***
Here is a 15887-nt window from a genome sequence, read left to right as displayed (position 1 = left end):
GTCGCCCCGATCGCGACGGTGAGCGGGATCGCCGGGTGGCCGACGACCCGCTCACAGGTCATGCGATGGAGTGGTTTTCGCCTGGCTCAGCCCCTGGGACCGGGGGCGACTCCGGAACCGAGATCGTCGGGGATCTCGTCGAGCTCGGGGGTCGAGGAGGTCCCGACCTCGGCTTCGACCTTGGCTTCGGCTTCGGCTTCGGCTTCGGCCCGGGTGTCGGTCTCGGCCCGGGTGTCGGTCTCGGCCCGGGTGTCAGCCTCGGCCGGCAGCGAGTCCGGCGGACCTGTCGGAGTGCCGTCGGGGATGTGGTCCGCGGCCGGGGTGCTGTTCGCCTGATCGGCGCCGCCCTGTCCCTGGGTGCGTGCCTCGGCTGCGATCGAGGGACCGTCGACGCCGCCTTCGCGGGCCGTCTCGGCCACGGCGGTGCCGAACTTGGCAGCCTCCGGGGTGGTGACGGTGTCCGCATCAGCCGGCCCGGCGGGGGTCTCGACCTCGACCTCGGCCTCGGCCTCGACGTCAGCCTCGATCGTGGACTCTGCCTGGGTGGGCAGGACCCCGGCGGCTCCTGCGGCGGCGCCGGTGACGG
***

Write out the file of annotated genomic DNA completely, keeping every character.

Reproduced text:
Here is a 15887-nt window from a genome sequence, read left to right as displayed (position 1 = left end):
GTCGCCCCGATCGCGACGGTGAGCGGGATCGCCGGGTGGCCGACGACCCGCTCACAGGTCATGCGATGGAGTGGTTTTCGCCTGGCTCAGCCCCTGGGACCGGGGGCGACTCCGGAACCGAGATCGTCGGGGATCTCGTCGAGCTCGGGGGTCGAGGAGGTCCCGACCTCGGCTTCGACCTTGGCTTCGGCTTCGGCTTCGGCTTCGGCCCGGGTGTCGGTCTCGGCCCGGGTGTCGGTCTCGGCCCGGGTGTCAGCCTCGGCCGGCAGCGAGTCCGGCGGACCTGTCGGAGTGCCGTCGGGGATGTGGTCCGCGGCCGGGGTGCTGTTCGCCTGATCGGCGCCGCCCTGTCCCTGGGTGCGTGCCTCGGCTGCGATCGAGGGACCGTCGACGCCGCCTTCGCGGGCCGTCTCGGCCACGGCGGTGCCGAACTTGGCAGCCTCCGGGGTGGTGACGGTGTCCGCATCAGCCGGCCCGGCGGGGGTCTCGACCTCGACCTCGGCCTCGGCCTCGACGTCAGCCTCGATCGTGGACTCTGCCTGGGTGGGCAGGACCCCGGCGGCTCCTGCGGCGGCGCCGGTGACGG